Told backwards, Shimmer Lake is the kind of crime drama that very much revels in keeping it's audience in the dark. There is no hand holding here. No re-explaining things that the audience might miss. This film, from first time director Oren Uziel, is the kind of calling card that has been used to launch careers, like that of Quentin Tarantino.
In order to describe this film, the plot must be kept deceptively simple. First of all, telling this story backwards only serves to underscore what we are seeing on screen. By dint of the fact that we want to know why a scene is starting the way that it is, and the shock we feel when it ends abruptly, is palpable throughout this entire film. Not only is this story told backwards, it is is also told over the course of a week. It follows a local sheriff trying to figure out the moves of three local criminals as well as a bank heist that didn't go as planned.
On the face of it, Shimmer Lake sounds like your garden variety 2 Days in the Valley or Things To Do In Denver When You're Dead. However, the sheer irreverence of this film makes it better than those decades old offerings. Shimmer Lake honestly belongs in the company of Pulp Fiction. If you're not quite ready to make that leap then it at least stands shoulder to shoulder with Reservoir Dogs. With a cast that includes Rainn Wilson, Ron Livingston, Benjamin Walker, Rob Corddry and Stephanie Sigman (among others), this movie really straddles the line between deadly serious and darkly comic.
Then there are these motifs where characters are getting shot in every backward layered chunk of film. Sometimes, they even have the same person getting shot in different chunks. How about Oren Uziel's casting of both Ron Livingston and Benjamin Walker. These two actors look like they could be brothers. Over the course of the film, that looks like it might be one of the biggest reveals? Two law officers and one of them is dirty...Or are they both dirty? Why does this matter? Well, as you spend the movie trying to be one step ahead, trying to figure out what is going on in each section, trying to make sense of the titles that attempt to explain each section, the merging of these characters becomes harder and harder to ignore. It is almost as if Oren Uziel is trying to say that nobody is innocent. We all commit crimes in some form or another.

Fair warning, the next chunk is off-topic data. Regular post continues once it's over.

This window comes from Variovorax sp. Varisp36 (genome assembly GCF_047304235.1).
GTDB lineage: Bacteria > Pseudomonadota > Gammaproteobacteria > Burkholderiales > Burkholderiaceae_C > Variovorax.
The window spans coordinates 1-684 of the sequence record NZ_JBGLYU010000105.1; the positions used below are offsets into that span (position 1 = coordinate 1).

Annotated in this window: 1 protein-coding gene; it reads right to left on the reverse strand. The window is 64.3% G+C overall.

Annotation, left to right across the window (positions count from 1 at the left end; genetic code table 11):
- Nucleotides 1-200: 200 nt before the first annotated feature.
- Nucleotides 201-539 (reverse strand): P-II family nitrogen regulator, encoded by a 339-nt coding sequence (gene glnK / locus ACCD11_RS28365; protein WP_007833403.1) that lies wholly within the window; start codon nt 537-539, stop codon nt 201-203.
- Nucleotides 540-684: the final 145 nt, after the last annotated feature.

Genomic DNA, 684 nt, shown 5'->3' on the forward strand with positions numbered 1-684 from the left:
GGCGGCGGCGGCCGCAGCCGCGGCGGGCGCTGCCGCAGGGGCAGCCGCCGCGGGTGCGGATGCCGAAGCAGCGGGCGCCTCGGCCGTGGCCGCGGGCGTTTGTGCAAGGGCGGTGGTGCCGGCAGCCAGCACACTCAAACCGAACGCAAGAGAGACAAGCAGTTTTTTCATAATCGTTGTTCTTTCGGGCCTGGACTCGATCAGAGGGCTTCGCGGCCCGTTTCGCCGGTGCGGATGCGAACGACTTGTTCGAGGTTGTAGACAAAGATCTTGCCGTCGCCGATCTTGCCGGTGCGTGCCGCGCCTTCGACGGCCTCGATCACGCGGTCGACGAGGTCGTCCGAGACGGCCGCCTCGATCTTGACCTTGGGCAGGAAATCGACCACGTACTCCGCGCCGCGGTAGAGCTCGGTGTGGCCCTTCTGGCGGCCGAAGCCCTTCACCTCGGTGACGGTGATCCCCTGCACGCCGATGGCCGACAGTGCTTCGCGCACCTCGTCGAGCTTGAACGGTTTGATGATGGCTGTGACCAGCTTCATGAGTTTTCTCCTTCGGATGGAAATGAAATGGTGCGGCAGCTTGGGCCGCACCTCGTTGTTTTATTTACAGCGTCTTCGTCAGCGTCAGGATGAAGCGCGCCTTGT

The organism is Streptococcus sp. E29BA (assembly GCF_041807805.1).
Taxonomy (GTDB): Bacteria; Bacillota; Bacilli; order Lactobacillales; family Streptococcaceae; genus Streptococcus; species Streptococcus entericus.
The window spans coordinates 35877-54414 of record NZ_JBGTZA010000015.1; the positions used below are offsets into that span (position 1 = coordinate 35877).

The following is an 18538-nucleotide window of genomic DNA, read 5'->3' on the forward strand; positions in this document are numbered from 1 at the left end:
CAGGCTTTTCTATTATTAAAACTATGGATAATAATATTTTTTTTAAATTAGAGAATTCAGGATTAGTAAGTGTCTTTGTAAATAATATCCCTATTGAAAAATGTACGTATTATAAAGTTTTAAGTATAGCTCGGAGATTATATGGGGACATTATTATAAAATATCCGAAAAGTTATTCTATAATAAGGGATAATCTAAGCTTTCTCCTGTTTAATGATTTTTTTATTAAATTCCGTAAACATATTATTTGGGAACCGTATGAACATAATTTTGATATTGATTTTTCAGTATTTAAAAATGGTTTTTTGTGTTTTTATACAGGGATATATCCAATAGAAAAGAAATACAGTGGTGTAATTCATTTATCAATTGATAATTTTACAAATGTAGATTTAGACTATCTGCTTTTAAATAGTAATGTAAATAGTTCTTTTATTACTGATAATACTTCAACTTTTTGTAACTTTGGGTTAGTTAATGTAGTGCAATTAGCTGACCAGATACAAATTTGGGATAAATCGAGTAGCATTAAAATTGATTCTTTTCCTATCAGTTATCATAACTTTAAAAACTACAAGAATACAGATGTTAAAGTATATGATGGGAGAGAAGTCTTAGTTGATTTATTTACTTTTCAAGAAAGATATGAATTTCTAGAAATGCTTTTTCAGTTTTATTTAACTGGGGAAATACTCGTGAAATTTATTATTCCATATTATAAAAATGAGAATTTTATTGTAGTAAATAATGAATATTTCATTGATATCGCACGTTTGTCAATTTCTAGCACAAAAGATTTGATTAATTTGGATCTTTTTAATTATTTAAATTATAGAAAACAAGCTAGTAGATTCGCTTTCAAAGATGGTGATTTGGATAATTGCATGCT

There is a harshness to the look and feel of Shimmer Lake. Some people might mistake this as unevenness on the part of a first time director. This truly doesn't seem to be the case at all. In trying to keep us from figuring out this story, the director seems to have intentionally made the film's presentation confusing.
Ultimately, the viewer is left to interpret the almost Saw-like ending that Shimmer Lake poses. Are we watching a cautionary tale? A dark comedy? Both? Director Oren Uziel has weaved a lot of string for viewers to play with. And at the end of the film, depending on your preference, he either tied the whole thing up in a neat little bow or you just didn't connect the dots. Either way, the story of Shimmer Lake is there. You just have to see it. And you can right now, as it is currently streaming as a Netflix original.